“The recent upsurge in attention to BI proposals in OECD countries, including those with long-standing traditions of providing comprehensive social protection, is therefore remarkable,” the report says.
It’s not so remarkable when one looks into the growing inequality that is being spawned by job losses as a result of automation and digital disruption. As Oxfam said last week, 42 people hold as much wealth as the 3.7 billion people in the poorest half of the world’s population.
This is clearly not sustainable.
From where I sit, the domination of the contract or ‘gig economy’ and a part-time, casual workforce has left the welfare system behind. Moreover, the welfare bureaucracy is unrealistically punitive, in that it forces the unemployed to prove they are pursuing fast-disappearing jobs to qualify for support.
Mainstream conservative publications including The Economist and the Financial Times have canvassed the UBI debate. As the FT said, it “strengthens a sense that the traditional welfare state is no longer fit for purpose”.
The advances in artificial intelligence (AI) are threatening many jobs around the world, the FT said, adding that most workers have come to accept that the job for life has gone for good.
But if the intent of a UBI is to lift people out of poverty and ensure wealthier people pay their fair share of tax, it’s not that simple.
The OECD report concludes that introducing a UBI in countries with strong social support systems would not solve poverty and would lead to higher taxes. Others warn against dismantling welfare systems, which, however flawed, are at least a safety net for the poor and disadvantaged.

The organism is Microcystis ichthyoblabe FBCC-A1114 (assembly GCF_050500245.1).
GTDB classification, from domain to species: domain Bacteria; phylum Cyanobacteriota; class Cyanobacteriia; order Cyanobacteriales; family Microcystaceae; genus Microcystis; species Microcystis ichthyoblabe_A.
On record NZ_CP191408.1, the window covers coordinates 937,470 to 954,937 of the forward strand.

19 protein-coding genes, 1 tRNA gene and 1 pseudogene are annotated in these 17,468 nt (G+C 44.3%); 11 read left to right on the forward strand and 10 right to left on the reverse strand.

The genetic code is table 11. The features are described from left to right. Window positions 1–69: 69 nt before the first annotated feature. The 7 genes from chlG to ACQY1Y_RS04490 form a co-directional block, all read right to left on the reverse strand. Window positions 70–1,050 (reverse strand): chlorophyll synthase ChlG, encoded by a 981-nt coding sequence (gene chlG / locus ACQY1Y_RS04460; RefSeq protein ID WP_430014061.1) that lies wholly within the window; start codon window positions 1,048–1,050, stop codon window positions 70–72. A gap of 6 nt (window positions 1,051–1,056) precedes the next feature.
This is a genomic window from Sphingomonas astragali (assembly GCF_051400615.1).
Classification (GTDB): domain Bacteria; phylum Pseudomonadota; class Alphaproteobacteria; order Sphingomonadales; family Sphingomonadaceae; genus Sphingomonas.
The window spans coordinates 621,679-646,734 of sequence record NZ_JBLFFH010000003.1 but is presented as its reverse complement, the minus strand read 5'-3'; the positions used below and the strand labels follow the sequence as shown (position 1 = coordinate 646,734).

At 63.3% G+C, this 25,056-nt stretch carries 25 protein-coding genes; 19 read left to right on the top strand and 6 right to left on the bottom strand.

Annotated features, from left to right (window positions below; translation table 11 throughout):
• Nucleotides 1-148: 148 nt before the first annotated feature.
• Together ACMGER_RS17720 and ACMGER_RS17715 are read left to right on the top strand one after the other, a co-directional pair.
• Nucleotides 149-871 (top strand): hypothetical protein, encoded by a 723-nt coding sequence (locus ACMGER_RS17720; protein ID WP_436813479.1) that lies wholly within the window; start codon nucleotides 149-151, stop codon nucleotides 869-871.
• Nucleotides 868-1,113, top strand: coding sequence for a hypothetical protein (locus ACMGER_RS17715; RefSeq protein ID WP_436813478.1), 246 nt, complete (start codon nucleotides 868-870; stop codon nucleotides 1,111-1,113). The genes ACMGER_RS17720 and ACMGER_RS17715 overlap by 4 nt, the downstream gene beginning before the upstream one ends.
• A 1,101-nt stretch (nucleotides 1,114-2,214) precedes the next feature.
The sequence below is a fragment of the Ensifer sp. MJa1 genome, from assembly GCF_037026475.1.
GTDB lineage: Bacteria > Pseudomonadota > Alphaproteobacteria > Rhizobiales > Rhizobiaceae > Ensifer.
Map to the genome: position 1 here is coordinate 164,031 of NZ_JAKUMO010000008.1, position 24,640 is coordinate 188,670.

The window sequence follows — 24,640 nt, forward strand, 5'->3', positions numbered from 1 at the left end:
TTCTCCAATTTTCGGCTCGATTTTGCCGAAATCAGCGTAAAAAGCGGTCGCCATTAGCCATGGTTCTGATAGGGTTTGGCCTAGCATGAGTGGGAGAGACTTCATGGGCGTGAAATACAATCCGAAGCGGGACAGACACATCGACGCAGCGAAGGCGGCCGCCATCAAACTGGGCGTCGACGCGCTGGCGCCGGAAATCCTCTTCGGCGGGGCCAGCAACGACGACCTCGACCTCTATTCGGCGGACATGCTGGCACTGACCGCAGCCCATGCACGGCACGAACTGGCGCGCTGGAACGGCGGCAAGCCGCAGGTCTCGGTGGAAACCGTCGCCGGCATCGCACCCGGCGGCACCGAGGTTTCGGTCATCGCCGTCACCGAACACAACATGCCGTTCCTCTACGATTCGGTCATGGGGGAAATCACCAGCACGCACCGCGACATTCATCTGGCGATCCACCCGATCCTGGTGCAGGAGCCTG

George Zarkadakis, an AI engineer and writer, outlined some of the flaws in an article for Huffington Post. Zarkadakis dismissed talk of taxing the cash reserves of fully automated companies, saying this would affect their ability to invest and innovate; they would lose their competitive position to low-tax or zero tax regimes. Likewise, he was sceptical about the hi-tech and energy companies that are lobbying for (and prepared to help fund) a UBI, arguing that this would give them undue political influence.
The ancient ideal of a UBI (Thomas More’s social satire, Utopia, published in 1516), frees creative people and artisans around the fringes of the commercial world to develop their skills without financial pressure. The ‘shall we tell Centrelink?’ poser goes into the dustbin of history, along with the often inaccurate stereotype of the ‘goddamn, long-haired hippy dole bludger’. People on disability pensions would no longer have to get stressed about the fluctuating cycles of their illnesses. For example, a person receiving the blind pension (which is not means tested), can lose it if they recover some sight. There is also the travesty where workers made redundant find out that 30 years of paying tax counts for nothing. Unless their payout is locked up in super, they’ll have to spend every cent of it before dipping into the public purse.
Even a theoretical discussion about a UBI should alert us to many of the anomalies in our welfare system, which arise from outdated legislation and an institutionalised idea that people are out to rort the system.
As for my Kingly privileges for a day (you can tell how far along we are with ‘The Crown’), I was so busy hunting grouse, inspecting broodmares, dallying with ladies-in-waiting and whatnot, I never got around to doing anything. Terribly sorry.
More reading: Hardship in Australia